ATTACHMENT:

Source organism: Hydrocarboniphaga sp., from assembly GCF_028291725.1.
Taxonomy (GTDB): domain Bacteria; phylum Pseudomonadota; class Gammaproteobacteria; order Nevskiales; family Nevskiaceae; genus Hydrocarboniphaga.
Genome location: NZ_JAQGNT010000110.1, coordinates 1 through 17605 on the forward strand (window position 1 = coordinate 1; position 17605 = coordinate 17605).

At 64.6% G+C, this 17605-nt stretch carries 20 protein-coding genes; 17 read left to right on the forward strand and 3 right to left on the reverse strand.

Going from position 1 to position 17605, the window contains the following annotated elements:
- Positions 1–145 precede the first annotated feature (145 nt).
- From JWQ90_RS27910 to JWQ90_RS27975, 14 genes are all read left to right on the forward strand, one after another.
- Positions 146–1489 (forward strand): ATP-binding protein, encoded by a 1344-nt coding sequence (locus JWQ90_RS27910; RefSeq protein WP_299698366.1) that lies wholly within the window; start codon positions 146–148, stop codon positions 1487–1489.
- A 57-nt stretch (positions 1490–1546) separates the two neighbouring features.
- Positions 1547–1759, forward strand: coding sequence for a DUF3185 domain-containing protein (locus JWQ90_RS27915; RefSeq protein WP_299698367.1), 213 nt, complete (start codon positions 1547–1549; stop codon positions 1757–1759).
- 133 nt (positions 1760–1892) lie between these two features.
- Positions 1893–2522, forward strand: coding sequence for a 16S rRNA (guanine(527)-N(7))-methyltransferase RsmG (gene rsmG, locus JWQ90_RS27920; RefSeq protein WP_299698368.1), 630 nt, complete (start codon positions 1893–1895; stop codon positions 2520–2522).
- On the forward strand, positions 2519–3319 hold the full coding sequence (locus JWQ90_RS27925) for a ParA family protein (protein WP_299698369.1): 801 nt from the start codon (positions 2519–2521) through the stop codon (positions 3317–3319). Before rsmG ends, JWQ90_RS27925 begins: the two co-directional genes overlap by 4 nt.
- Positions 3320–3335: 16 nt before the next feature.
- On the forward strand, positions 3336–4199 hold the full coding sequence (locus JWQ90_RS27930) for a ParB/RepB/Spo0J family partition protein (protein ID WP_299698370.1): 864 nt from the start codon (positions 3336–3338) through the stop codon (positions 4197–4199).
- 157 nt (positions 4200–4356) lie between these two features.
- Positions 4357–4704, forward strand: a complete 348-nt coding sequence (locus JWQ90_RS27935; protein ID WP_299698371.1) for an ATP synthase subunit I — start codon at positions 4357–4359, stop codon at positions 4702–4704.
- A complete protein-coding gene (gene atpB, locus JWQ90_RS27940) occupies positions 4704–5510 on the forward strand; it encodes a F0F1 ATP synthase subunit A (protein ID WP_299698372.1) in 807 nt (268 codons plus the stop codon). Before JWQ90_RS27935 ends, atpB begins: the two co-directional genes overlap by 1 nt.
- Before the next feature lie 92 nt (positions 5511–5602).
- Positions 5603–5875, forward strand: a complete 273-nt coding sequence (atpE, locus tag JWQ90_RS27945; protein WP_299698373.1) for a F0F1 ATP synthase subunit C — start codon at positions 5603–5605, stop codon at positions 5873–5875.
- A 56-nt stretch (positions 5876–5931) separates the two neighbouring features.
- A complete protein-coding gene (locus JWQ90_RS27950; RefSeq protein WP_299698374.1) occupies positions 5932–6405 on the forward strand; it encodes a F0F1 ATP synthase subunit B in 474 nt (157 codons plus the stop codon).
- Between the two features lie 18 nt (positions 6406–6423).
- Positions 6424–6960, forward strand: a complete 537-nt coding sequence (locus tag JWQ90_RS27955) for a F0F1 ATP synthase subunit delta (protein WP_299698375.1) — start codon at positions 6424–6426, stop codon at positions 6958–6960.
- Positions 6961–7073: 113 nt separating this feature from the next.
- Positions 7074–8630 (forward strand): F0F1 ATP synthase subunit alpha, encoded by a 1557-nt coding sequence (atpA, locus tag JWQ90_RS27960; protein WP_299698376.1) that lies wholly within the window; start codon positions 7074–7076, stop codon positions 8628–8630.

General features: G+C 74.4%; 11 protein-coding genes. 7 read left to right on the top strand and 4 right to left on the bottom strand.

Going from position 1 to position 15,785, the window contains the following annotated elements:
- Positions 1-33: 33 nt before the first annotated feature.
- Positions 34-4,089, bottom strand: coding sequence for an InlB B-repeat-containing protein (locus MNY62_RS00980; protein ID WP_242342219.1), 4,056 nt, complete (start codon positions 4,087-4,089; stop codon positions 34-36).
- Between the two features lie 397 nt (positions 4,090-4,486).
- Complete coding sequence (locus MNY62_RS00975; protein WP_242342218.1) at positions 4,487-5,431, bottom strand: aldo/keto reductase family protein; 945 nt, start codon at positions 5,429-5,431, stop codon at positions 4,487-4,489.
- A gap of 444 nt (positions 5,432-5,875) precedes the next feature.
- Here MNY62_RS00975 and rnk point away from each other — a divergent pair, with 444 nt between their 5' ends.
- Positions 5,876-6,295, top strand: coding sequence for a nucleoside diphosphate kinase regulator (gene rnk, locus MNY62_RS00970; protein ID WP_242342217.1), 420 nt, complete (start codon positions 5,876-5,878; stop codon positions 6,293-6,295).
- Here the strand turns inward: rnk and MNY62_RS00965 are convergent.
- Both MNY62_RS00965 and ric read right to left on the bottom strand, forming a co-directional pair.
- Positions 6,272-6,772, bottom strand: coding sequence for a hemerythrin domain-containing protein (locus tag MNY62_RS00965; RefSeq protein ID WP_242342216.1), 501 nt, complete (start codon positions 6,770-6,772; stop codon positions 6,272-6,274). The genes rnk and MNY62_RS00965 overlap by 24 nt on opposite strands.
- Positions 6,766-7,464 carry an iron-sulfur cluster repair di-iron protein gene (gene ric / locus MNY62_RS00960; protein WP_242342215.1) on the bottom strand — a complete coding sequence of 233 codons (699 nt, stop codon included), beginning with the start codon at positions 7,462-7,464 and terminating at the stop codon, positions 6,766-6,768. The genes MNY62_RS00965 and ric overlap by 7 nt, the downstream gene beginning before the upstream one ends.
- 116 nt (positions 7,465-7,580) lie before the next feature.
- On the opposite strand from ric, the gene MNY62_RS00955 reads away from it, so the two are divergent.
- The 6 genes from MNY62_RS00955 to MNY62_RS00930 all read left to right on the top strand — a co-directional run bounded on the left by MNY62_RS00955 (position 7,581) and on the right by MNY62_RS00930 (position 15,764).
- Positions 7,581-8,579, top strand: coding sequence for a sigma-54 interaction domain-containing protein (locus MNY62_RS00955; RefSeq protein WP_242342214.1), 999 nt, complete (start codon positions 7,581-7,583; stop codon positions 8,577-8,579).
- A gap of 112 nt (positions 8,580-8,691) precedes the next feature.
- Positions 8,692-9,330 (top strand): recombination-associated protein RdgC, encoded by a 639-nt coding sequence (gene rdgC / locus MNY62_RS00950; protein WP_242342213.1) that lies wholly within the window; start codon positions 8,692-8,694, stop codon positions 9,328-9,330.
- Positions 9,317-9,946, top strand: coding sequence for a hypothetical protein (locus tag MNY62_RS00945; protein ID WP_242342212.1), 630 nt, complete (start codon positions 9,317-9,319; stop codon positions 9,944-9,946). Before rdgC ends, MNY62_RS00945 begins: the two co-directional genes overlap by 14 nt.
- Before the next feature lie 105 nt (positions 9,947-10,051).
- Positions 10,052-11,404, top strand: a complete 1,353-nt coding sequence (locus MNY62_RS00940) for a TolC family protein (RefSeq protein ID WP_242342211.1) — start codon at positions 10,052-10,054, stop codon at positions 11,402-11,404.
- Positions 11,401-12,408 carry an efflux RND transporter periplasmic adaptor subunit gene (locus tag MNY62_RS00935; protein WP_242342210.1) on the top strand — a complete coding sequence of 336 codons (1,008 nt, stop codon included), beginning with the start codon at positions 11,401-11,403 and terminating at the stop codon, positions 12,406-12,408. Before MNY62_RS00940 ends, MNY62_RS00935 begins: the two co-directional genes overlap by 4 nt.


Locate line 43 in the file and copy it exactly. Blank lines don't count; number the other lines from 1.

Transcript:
- Positions 7,581-8,579, top strand: coding sequence for a sigma-54 interaction domain-containing protein (locus MNY62_RS00955; RefSeq protein WP_242342214.1), 999 nt, complete (start codon positions 7,581-7,583; stop codon positions 8,577-8,579).